Making It Work with a Background in STS

Date/Time
Thursday
9 Dec 2021
10:00 am - 11:30 am

Location
470 Stephens Hall

Event Type
Special Event


Zoom Link: https://berkeley.zoom.us/j/92692903383#success

In 2021, it is difficult to deny that human bodies, behaviors, interactions, institutions and inequalities are increasingly shaped by science and technology. Also undeniable is the rising importance of research, reflection, and thoughtful debate on the social, cultural, and environmental implications of these relationships, both within and beyond academia.

For the many graduate students conducting research related to Science, Technology and Society Studies (STS), the interdisciplinary nature of the field provides both a versatile set of skills and an overwhelming yet elusive set of professional options. In this panel, the first of this series, recent STS graduates will share their perspectives on the job market, the possibilities and limitations offered by careers in academia, and advice they wish they’d heard as graduate students.  

Rodrigo Ochigame is an assistant professor in the Institute of Cultural Anthropology and Development Sociology at Leiden University, the Netherlands. Their research examines unorthodox models of computational rationality, such as nonclassical logics from Brazil, nonbinary Turing machines from India, and frameworks of information science from Cuba.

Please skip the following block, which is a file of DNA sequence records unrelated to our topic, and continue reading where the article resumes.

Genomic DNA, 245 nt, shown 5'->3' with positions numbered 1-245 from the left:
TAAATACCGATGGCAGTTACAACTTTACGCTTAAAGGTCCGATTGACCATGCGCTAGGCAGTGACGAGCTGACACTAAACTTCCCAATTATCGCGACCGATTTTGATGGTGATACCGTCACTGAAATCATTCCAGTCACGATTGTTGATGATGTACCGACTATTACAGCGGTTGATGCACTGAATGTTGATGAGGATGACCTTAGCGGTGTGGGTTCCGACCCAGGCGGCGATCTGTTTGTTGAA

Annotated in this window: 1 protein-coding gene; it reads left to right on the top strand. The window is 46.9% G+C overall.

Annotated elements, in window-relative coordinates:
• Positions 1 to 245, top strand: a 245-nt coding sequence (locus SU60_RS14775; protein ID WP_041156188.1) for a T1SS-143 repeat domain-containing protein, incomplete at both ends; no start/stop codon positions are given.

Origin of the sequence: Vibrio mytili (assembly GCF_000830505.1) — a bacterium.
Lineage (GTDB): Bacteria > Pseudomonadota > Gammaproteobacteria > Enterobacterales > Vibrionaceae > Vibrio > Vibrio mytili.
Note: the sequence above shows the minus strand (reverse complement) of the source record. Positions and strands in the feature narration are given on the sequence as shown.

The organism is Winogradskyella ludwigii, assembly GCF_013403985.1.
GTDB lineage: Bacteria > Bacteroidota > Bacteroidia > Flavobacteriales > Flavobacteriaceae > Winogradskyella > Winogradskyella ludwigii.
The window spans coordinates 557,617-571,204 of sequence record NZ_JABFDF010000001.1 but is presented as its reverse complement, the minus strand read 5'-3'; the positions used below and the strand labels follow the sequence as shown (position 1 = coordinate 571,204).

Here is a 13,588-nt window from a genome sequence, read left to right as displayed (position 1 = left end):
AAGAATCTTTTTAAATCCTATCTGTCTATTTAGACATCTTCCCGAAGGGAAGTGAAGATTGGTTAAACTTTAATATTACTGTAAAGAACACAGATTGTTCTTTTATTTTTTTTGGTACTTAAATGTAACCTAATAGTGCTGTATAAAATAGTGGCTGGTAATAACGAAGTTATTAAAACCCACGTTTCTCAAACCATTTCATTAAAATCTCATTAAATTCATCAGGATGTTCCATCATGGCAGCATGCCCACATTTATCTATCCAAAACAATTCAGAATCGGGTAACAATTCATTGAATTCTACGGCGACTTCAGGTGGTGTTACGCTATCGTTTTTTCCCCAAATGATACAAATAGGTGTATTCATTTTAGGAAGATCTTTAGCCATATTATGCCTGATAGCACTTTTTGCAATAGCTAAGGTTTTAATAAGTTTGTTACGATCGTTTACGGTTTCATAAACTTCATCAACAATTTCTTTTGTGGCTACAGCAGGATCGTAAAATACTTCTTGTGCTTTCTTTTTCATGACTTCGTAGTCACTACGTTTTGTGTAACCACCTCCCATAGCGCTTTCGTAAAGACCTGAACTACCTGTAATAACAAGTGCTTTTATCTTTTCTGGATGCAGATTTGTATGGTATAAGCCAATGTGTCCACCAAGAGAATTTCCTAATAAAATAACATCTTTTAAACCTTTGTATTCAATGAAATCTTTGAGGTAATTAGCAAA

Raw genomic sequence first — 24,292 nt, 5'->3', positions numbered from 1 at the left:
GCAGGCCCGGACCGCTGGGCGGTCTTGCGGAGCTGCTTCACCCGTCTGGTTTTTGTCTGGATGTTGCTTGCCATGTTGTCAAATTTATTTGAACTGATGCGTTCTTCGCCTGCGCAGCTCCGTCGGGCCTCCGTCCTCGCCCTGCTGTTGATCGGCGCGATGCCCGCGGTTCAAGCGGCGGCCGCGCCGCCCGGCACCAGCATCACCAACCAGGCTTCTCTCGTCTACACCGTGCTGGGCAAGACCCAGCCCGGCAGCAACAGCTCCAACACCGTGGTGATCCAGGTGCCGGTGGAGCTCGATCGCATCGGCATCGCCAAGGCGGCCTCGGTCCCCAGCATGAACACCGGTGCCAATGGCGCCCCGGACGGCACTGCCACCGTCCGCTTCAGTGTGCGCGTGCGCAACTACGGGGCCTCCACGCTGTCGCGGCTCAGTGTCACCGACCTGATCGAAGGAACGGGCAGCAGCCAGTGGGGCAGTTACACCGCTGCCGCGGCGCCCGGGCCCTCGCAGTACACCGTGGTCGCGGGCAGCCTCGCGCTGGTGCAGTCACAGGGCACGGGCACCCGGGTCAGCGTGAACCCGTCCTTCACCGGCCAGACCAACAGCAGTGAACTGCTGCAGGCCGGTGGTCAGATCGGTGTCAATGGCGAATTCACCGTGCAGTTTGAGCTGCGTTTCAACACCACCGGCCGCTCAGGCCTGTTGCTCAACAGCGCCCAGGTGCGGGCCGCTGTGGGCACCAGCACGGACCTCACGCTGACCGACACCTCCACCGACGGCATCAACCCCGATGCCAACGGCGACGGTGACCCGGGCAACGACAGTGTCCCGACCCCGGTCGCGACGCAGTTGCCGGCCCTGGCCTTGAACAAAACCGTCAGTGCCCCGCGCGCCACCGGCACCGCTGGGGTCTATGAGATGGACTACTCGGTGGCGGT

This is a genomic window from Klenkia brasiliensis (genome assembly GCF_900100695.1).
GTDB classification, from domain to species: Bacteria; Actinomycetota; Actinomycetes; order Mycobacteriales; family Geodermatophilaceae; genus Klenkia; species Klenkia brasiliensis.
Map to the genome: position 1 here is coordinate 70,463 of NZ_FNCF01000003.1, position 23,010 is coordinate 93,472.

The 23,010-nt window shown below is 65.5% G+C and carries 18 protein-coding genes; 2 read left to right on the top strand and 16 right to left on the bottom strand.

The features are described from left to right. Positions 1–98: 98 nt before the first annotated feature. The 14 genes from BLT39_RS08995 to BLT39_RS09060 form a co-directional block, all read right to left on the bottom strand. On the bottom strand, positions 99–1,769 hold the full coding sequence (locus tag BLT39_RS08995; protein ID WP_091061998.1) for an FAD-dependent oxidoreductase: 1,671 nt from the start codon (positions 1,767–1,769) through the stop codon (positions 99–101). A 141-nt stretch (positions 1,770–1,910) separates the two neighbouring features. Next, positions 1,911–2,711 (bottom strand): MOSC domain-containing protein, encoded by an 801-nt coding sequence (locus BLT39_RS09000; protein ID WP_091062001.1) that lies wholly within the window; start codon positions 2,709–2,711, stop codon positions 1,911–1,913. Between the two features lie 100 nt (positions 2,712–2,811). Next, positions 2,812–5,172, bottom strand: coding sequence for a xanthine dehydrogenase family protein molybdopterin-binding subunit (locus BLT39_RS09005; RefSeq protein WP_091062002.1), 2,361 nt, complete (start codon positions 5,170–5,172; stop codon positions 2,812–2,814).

Ranjodh Singh Dhaliwal is an Assistant Professor of English working at the intersections of media theory, science and technology studies, and literary criticism. His current book project, titled Rendering, shows how social relations and ideologies move through machines, looking first at how they get hard-coded into media technologies and then how these political machines contort and reproduce those ideologies.

Dr. Teasel Muir-Harmony is a historian of science and technology and curator of the Apollo Spacecraft Collection. She is the author of Apollo to the Moon: A History in 50 Objects (National Geographic, 2018) and has written on the history of science diplomacy, the material culture of spaceflight, and the political history of space exploration.

This event is sponsored by CSTMS.
Additional sponsorship comes from:  CSTMS

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